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8 minutes reading time (1530 words)

Student wants and needs

During the late 1990s, I taught piano privately in New York City to supplement my income while working on my doctorate. From time to time, the phone would ring, and I would find myself talking to prospective students. I soon learned that I did not need to feel very anxious about it, because only one thing mattered to them, and I could deliver. Money was not an issue (those were the times of the dot-com prosperity). My master's degree was not in piano but in music composition—a distinction that made me nervous in a city full of top-notch concert pianists. This did not matter either, as it would have been fine by them if I had learned to play the piano by mail order. They did not care about my Spanish accent or my hard-to-spell last name, nor was the geographical location of my studio (in College Point, a somewhat remote corner of Queens) a deal-breaker. "Only one slot left for lessons, Sundays at 6 a.m.? Not a problem; I'll be there!" Nothing seemed to discourage them. Would there be any issue for which they would draw a line in the sand? Indeed, there was one issue, but it was not what I first expected. To my ever-growing amazement, when they asked for piano lessons, all they really, urgently, desperately wanted to know was, "Can you teach me to play the theme from Titanic?"

I often tell this story to my students, many of whom already are or soon will be teachers of music. They laugh. It's a funny anecdote (though it may make more sense to those old enough to remember the hysteria surrounding the movie Titanic, back in 1997). But I am not just telling a joke. The teachable moment created by this tongue-in-cheek story helps me sugar-coat what comes next, which is a discussion of some of the deep truths and difficult challenges, both ethical and pedagogical, which are everyday ingredients of our professional activity: 

1. There is often a great distance between what a student wants and what a student needs.

2. A student's domain-specific knowledge is, in most cases, limited or nonexistent, depending upon age and education. Many other learning skills and contextual knowledge may also be underdeveloped. The most likely scenario is that only the teacher understands, at a glance, what students truly need beyond—or despite—their wants (or beyond what they say they want).

3. On ethical grounds, and, in the best-case scenario, the conscientious teacher negotiates the tension between what the student wants (say, to play "My Heart Will Go On," from Titanic) and what the student needs (a more structured, balanced, graded music-learning process), gently guiding the student toward genuine learning and away from prejudiced—and often squarely wrong—notions of music proficiency.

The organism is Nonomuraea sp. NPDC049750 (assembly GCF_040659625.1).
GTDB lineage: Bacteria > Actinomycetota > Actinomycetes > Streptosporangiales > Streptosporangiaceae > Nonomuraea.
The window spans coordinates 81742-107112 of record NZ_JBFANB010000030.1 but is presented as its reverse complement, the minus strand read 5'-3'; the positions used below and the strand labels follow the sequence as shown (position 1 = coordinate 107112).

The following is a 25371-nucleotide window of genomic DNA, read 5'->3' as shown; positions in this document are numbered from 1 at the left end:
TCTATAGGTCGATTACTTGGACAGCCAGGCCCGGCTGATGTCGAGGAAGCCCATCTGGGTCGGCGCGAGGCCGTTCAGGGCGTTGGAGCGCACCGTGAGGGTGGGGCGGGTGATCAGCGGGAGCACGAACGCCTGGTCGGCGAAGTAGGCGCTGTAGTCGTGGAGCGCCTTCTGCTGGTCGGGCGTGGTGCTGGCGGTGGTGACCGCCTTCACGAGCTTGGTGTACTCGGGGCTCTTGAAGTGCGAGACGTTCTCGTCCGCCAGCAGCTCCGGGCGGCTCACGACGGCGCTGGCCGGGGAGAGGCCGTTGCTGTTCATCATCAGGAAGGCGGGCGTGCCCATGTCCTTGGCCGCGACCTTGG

4. In the end, the teacher's success is measured by the amount of genuine learning that takes place. However, aside from the honorarium, the teacher may never get even a nod of recognition (with luck, the teacher may receive the occasional comment of a colleague, or perhaps one from the student, but much later in life). The nuanced technical and educational skill required to shift the student's focus from wants to needs, all the while keeping up interest and motivation, may be lost both to the student (particularly young ones) and to their circle of influence (parents, friends).

An ethical dilemma

​Every music teacher knows that making the Titanic's title song the be-all and end-all of a student's musical education is plain ridiculous. Before being able to play even a simple arrangement of the song, the student needs correct posture, sufficient mechanical technique, and melodic and rhythmic reading proficiency. At best, this goal may be accomplished many weeks—or, realistically, months—later. And think how boring it would be to play the same piece for an eternity, no matter how masterful the composition. A similarly comical idea is enacted in the movie Groundhog Day. Phil, the angry, middle-aged weatherman played by Bill Murray, has never taken music lessons. Caught in a supernatural time loop and with nothing else to do, he takes piano lessons to learn Rachmaninoff's "Rhapsody on a Theme by Paganini" from scratch.